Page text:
If you can’t attend Tuesday’s gathering, send your protest to UJA- Federation. There are additional instances where Federation-affiliated agencies are inviting speakers who are known to be anti-Israel, against any self-defense measures, and even anti-Jewish, posing simply as “temporary” opponents of Israel with differing views.

Let the directors of UJA-Federation and other Jewish organizations know of your concern about their silence over the beating of Jews across Europe by Moslem gangs and Knockout gangs here. Directors are not necessarily leaders. Real Jewish leaders should not be indifferent, silent, nor lend support to boycotters and others wishing to tear us down.

The directors of our Jewish organizations are not infallible. They certainly weren’t during the 30s and 40s. We’ve seen this before: blind obedience is foolish and leaving our destiny and safety to those who claim they “know best” often can be devastating. This time in history, we must not make the same mistake.

Rabbi Aryeh Spero is author of “Push Back” and was a pulpit rabbi for almost forty years. He can be reached at rabbispero@yahoo.com.

First-Ever Certification of Spiritual Care Providers in Israel

Thursday, November 7th, 2013

For the first time, a group of Israelis were officially certified as Spiritual Care Providers who counsel the dying or those battling chronic illness or other health crises with spiritual healing and support following training brought to Israel and funded by UJA-Federation of New York.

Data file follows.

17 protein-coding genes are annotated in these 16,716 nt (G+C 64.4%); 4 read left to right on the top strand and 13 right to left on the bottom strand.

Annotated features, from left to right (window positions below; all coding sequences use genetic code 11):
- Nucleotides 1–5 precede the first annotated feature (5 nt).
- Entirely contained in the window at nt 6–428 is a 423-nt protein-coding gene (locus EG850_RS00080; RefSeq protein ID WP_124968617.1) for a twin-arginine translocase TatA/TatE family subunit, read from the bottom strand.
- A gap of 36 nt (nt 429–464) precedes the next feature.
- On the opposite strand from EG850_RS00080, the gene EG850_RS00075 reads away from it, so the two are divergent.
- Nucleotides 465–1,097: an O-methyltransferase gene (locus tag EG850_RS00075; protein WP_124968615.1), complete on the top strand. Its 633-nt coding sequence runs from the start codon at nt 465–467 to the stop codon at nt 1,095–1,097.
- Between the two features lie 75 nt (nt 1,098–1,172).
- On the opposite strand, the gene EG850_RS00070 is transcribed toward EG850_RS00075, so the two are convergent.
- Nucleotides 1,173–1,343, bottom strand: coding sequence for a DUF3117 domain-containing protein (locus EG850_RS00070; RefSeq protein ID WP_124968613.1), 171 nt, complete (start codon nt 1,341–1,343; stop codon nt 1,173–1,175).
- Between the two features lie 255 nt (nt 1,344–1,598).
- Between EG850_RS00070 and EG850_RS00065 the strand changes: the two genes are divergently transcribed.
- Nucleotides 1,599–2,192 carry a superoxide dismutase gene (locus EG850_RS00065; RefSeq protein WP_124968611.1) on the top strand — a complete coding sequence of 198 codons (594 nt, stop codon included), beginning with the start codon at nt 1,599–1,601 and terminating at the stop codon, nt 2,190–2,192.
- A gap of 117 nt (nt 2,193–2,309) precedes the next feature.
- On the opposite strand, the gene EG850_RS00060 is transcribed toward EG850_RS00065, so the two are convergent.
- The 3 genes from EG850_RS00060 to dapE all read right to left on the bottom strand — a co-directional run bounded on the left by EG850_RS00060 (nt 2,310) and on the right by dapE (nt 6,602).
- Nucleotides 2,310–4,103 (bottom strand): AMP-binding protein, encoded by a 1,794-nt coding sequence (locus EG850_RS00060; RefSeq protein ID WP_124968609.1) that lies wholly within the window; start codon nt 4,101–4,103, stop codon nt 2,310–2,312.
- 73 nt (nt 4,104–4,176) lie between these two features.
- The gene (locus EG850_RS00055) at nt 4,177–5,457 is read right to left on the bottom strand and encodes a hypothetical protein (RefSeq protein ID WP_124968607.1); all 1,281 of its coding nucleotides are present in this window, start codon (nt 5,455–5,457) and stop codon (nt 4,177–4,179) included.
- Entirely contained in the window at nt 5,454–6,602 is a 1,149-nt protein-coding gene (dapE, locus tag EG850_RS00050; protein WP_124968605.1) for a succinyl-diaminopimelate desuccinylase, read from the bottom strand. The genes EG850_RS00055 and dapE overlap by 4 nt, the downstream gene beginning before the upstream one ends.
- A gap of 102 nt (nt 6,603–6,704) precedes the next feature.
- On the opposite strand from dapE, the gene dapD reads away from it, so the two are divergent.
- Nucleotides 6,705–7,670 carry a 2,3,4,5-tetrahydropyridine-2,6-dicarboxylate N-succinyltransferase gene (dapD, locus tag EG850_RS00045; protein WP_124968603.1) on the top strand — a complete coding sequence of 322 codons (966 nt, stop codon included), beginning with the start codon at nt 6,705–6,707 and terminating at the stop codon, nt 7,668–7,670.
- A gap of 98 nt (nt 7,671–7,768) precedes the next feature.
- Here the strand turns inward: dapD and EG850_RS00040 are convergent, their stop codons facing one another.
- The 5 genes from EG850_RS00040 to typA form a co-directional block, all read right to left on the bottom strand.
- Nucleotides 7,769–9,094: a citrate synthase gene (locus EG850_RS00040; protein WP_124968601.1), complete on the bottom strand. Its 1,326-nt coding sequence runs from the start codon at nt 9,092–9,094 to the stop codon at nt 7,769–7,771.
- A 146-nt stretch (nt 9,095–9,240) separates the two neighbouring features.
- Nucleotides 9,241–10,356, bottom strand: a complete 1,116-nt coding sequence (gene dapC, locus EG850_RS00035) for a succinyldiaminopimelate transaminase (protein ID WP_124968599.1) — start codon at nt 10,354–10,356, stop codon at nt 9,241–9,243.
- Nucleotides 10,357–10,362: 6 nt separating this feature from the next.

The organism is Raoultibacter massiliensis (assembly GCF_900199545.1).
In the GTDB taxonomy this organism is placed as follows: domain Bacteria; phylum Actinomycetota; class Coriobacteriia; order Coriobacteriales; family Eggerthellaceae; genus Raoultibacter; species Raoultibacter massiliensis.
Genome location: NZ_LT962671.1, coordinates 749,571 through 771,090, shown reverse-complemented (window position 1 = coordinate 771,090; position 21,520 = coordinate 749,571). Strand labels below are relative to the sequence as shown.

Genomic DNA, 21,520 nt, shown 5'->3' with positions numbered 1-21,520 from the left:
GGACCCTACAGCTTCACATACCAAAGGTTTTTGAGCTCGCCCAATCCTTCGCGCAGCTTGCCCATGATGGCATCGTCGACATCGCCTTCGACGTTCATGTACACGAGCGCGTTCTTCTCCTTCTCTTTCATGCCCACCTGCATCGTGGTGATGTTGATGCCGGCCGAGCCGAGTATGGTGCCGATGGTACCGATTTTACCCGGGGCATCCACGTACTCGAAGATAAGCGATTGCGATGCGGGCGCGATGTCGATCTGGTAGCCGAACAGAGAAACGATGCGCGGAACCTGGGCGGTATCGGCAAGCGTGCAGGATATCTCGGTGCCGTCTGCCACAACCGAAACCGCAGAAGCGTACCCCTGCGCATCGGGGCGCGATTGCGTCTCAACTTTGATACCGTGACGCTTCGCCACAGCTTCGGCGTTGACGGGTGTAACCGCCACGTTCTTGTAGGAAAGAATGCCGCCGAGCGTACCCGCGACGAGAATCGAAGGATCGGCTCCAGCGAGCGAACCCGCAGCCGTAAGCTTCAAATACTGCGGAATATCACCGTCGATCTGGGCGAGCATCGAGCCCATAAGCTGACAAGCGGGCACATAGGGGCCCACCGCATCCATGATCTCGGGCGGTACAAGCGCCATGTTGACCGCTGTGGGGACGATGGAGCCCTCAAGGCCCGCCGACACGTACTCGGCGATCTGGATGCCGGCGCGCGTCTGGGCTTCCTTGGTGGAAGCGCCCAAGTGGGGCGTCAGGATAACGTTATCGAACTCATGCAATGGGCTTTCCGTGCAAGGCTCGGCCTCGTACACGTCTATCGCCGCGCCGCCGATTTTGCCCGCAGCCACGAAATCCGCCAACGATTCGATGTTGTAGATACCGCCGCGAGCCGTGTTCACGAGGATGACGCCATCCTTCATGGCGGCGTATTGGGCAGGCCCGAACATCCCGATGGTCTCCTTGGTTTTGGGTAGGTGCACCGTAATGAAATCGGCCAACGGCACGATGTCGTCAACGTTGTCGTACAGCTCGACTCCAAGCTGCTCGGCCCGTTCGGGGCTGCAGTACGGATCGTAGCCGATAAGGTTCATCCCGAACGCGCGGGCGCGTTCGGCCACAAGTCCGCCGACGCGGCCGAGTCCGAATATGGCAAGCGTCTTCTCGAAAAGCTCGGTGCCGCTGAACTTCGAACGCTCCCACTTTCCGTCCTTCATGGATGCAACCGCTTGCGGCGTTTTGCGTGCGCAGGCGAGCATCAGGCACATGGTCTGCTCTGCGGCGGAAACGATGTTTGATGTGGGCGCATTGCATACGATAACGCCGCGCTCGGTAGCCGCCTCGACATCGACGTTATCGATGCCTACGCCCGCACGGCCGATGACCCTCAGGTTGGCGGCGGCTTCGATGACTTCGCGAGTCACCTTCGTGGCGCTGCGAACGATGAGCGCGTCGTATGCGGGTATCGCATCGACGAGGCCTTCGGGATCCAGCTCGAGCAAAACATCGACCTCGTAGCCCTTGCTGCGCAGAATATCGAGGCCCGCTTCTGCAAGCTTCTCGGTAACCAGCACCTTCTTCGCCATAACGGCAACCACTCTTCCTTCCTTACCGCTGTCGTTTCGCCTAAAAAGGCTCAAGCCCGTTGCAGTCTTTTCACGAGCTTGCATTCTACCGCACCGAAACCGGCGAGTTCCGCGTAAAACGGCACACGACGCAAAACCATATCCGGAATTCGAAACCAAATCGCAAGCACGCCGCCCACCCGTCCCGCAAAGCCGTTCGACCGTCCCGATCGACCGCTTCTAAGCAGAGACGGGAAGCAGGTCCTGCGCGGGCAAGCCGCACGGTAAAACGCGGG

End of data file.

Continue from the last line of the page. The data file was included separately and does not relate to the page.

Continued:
The certification ceremony took place November 5, at the 10th annual Spiritual Care Conference, entitled “The Individual, the Community and Spiritual Care: Building Resilience and Meaningful Connection,” at the Neve Ilan Hotel near Jerusalem.

The ceremony was an important milestone in professionalizing Spiritual Care in Israel.

Spiritual Care Provision, also known as spiritual support, is seen as a vital tool to support and give guidance to the gravely ill or those near death. It has been found that during a time of health crisis people are more spiritually open and reflective and seem to find deep comfort from the help of Spiritual Care providers. Spiritual Care is an established field in many countries. In the United States every hospital is legally required to offer access to a chaplain, or spiritual guide, as part of healthcare. However, in Israel, such care has not been officially recognized until now.

Thirty-three candidates applied for certification and 23 passed the Israel Spiritual Care Network of Organizations’ Criteria for Spiritual Care Providers. The training program included 800 hours of supervised didactic and clinical site-based hours. Candidates were approved by a special international certification and evaluation committee.

The Israel Spiritual Care Network of Organizations is comprised of more than 20 organizations that work across cultural, social, and religious differences to promote spiritual care work and to professionalize the field to suit the needs of Israeli society. The network is supported by UJA-Federation of New York. There has been a growing awareness that the medical and social service establishment in Israel lacks spiritual care and UJA-Federation has been working to fill that void.